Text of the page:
MONTREAL - Coming to terms with an early playoff exit is never easy, and to a man the Canadiens are no exception to that rule.
In the aftermath of their season-ending 6-1 defeat to the Senators on Thursday night at the Bell Centre, however, the Habs were quick to give Ottawa their due, praising their opposition’s play after dropping their Eastern Conference quarterfinals series in five games.
“Despite the fact that we were missing many players, we started the game off on the right foot. We had an excellent first period. We played well in the second. We were missing some important players in our lineup, but I liked the way we started out,” affirmed head coach Michel Therrien, whose club trailed 3-1 through 40 minutes of play in Game 5 before allowing three power play goals in the final frame.
“We had the right attitude, but you have to give credit to the Ottawa Senators and Craig Anderson, who was, in our eyes, the best player in the series,” added the veteran bench boss. “It’s hard for a team when you go up against a talented goaltender like that who’s in complete control, and constantly gives his team the chance to stay in games and keep momentum on their side. We had to capitalize on our opportunities.”
As was the case throughout the series, Anderson made capitalizing on those scoring chances rather difficult for the Canadiens. In turning aside 33 of 34 shots against on Thursday night, Anderson completed the series having conceded just nine goals on 180 total shots for a 1.80 goals-against average. P.K. Subban was the lone Hab who managed to beat the 31-year-old netminder in the Canadiens’ final outing of the 2012-13 postseason campaign.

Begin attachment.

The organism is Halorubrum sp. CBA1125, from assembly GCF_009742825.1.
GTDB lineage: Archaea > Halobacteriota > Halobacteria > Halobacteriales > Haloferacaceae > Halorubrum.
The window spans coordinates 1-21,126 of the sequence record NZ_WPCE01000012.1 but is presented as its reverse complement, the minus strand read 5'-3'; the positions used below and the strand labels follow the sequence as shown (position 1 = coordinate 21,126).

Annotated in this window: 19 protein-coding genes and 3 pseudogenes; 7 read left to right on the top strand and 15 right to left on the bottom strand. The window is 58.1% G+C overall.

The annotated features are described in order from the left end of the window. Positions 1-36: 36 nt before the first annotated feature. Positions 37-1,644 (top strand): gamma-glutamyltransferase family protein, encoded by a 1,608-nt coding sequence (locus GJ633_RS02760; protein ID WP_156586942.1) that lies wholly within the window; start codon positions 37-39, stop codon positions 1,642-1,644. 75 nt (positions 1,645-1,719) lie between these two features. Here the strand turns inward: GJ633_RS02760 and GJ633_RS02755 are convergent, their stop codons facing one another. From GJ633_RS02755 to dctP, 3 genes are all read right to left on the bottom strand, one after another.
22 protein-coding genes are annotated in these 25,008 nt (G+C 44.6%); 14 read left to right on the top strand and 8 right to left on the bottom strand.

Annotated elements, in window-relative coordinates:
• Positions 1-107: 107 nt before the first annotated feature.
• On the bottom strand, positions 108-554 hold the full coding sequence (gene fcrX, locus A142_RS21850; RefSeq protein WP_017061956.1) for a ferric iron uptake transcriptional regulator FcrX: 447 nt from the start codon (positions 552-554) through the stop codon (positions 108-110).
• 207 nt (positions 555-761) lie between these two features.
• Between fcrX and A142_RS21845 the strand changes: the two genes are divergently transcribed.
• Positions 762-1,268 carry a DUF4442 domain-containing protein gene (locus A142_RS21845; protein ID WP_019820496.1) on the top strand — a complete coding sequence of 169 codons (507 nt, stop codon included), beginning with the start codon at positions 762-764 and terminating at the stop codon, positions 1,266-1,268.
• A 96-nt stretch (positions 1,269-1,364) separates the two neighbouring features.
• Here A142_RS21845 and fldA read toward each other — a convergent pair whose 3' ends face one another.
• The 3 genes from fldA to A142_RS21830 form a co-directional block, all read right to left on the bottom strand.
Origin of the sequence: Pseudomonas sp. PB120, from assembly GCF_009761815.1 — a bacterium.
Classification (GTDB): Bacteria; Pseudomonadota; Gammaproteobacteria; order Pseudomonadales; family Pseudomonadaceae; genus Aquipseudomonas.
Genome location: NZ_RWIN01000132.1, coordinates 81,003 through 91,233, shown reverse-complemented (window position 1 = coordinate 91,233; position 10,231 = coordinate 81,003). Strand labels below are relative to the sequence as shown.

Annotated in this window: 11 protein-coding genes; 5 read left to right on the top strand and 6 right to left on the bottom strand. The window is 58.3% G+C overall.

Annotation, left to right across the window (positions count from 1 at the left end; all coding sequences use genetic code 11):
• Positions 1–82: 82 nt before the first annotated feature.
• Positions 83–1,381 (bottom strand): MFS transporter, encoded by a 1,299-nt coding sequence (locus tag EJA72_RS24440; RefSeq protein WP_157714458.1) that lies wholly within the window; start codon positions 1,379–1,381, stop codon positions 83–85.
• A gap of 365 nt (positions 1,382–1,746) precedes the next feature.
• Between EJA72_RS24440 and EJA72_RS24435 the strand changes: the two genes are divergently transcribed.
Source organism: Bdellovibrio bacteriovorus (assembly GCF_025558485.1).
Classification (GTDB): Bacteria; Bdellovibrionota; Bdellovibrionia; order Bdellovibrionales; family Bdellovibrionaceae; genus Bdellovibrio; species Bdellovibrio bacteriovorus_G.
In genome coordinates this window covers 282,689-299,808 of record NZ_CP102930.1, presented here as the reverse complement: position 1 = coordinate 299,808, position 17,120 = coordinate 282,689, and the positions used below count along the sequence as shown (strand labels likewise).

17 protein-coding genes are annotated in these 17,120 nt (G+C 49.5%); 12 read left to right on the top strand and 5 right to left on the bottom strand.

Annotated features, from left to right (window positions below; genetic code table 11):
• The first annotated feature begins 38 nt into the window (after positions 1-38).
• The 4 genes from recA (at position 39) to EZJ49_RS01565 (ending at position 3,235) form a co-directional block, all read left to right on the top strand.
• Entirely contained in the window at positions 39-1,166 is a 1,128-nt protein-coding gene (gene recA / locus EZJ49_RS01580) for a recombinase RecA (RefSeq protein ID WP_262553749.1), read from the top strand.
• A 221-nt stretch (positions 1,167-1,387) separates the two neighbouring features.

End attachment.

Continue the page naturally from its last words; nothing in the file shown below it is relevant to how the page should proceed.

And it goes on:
Like his coach, defenseman Francis Bouillon pointed out that the Ottawa starter's consistent efforts played an important part in determining the outcome of the best-of-seven series.
“Anderson was one of their best players, and he hurt us all series long,” explained Bouillon. “Once again tonight, he didn’t allow us to get our rhythm going by making big saves. It was like that during the entire series.”
While the Habs played the majority of the series short-handed up front, Therrien and his troops were adamant that the injury bug was not what dictated how their playoff tilts against Ottawa played out on the ice.
“The last two weeks, we had a lot of bad luck. But, for us, and my approach with the team, and our approach since day one was that was not an excuse,” noted Therrien, whose squad contested Game 5 minus starting goaltender Carey Price and forwards Lars Eller, Brian Gionta, Ryan White and Brandon Prust. “I don’t think the players with their attitude use that as an excuse because every game, the way that they prepared themselves, the way they started the game [on Thursday night], I could tell that it was not an excuse.”
Bouillon shared a similar opinion shortly after the final buzzer.
“It’s never easy to play when you’re missing so many impact players, but there are no excuses, ” said Bouillon. “The way we played today, we would have really liked to end on a good note and play a solid game. It was a hard series for us, but we stuck together. We deserved better than this."
The Bell Centre faithful certainly agreed with the veteran rearguard, showering the Habs with applause after a season in which the team took an emphatic step forward and showed signs of great things to come.
“We’ve got the best fans in the world, and as hard as it is for us, as hard as it is for them, they stayed right until the end. That’s not easy to do, especially with the way tonight’s game was,” said defenseman Josh Gorges. “I give them a lot of credit for standing behind us. It’s tough for us to stand out there at the end of the game and to know that we’re done for the season, but we thank them a lot, that’s for sure.”
Matt Cudzinowski is a writer for canadiens.com.
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